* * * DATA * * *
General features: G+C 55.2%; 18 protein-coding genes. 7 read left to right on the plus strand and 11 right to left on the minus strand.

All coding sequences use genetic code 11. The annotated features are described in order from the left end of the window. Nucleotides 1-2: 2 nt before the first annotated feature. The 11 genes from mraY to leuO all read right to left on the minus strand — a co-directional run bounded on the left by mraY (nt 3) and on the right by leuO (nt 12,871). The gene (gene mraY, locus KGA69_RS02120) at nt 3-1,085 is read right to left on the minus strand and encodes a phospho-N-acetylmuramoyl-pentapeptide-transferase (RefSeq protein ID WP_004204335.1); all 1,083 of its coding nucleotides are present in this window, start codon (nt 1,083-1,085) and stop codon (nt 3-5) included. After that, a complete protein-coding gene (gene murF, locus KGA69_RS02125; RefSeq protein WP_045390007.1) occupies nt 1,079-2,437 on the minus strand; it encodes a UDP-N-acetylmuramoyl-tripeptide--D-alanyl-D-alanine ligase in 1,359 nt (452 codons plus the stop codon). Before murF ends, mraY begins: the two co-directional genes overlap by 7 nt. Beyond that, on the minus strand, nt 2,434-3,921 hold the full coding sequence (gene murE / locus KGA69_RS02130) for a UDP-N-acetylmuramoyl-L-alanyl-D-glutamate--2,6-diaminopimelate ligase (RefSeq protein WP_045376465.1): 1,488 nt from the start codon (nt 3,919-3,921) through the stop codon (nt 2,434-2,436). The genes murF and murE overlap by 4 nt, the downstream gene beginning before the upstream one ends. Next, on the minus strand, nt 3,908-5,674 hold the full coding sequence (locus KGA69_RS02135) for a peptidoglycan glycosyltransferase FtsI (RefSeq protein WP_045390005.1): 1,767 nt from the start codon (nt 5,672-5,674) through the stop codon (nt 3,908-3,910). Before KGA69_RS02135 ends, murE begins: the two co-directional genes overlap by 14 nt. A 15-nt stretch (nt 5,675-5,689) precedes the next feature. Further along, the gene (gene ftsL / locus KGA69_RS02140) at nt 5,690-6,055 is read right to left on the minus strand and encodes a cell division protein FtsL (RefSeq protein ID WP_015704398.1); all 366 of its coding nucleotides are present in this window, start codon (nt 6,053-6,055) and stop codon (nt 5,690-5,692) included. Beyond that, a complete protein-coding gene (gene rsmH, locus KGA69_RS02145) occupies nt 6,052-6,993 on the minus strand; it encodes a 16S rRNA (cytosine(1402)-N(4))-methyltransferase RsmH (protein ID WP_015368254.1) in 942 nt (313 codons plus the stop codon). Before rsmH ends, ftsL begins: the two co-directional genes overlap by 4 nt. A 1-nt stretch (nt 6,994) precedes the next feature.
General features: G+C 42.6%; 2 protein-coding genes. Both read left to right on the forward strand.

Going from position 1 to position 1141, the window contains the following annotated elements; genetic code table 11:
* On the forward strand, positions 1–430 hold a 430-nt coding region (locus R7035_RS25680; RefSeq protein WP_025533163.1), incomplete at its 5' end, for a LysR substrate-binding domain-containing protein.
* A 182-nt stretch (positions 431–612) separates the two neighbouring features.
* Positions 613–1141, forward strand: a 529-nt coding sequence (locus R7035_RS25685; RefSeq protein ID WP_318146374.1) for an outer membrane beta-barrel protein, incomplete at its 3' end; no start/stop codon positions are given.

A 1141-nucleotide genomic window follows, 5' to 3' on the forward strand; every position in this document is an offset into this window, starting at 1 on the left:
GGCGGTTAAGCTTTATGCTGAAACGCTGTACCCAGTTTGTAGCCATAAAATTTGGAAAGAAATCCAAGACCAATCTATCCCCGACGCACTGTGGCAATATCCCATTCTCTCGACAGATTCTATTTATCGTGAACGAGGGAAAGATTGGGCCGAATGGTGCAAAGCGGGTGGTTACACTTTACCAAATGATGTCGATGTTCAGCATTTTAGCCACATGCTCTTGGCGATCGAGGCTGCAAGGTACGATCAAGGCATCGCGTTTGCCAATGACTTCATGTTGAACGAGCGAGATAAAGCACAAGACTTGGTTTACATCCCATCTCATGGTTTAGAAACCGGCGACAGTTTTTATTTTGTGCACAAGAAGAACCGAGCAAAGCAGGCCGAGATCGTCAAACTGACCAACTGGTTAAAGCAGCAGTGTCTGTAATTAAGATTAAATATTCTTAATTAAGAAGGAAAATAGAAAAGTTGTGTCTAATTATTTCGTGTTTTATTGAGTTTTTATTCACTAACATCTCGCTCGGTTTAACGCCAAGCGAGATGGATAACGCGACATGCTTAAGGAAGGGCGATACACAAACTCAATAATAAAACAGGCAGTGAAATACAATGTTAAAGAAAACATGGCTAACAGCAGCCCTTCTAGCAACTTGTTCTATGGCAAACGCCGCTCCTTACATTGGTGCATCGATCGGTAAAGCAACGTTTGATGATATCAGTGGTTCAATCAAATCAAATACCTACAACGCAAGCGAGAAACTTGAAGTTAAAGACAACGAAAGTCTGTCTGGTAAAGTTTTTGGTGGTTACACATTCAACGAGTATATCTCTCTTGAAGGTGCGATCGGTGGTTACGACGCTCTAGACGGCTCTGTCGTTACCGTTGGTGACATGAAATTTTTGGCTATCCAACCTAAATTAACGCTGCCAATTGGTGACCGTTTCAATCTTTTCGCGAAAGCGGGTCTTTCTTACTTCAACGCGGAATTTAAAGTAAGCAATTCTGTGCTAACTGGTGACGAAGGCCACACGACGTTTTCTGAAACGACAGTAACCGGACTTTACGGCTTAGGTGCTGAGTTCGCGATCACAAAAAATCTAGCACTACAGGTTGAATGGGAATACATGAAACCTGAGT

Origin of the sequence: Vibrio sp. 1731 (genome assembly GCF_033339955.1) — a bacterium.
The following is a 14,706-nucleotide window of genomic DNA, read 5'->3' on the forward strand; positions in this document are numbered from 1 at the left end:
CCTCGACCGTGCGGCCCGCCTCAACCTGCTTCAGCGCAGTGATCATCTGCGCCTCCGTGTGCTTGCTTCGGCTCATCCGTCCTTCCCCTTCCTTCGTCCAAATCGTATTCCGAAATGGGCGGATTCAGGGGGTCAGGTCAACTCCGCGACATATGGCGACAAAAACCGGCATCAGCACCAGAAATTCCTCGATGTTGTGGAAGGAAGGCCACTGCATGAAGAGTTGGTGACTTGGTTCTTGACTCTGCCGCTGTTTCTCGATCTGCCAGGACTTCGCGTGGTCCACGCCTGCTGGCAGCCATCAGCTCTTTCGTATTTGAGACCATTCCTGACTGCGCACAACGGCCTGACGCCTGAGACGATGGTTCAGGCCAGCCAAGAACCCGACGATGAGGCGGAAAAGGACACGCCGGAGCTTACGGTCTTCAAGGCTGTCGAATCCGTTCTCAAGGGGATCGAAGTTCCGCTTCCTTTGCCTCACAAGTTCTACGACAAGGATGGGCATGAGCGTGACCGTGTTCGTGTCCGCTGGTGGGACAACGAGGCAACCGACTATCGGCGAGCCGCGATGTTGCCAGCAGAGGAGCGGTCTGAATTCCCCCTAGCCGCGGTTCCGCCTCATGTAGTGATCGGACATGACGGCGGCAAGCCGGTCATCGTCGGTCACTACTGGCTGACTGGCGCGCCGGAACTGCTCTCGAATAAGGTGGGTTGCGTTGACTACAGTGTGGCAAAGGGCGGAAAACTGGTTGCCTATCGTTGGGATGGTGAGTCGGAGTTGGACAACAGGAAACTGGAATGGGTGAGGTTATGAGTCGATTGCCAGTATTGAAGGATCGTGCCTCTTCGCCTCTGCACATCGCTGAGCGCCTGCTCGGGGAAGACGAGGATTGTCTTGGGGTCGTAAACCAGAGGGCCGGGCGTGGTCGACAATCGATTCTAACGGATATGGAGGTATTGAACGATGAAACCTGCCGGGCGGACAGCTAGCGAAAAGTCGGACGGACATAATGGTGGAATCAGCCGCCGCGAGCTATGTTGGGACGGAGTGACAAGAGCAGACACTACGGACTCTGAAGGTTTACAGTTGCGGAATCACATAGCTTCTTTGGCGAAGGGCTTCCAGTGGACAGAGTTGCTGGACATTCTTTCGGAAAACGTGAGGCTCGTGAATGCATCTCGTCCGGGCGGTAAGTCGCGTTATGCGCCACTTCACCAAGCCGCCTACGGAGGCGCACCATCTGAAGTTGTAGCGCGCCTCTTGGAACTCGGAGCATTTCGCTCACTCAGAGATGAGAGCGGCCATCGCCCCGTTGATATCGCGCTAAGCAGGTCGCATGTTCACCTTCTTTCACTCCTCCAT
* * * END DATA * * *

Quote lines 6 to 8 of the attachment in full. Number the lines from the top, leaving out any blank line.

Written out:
* A 182-nt stretch (positions 431–612) separates the two neighbouring features.
* Positions 613–1141, forward strand: a 529-nt coding sequence (locus R7035_RS25685; RefSeq protein ID WP_318146374.1) for an outer membrane beta-barrel protein, incomplete at its 3' end; no start/stop codon positions are given.

A 1141-nucleotide genomic window follows, 5' to 3' on the forward strand; every position in this document is an offset into this window, starting at 1 on the left: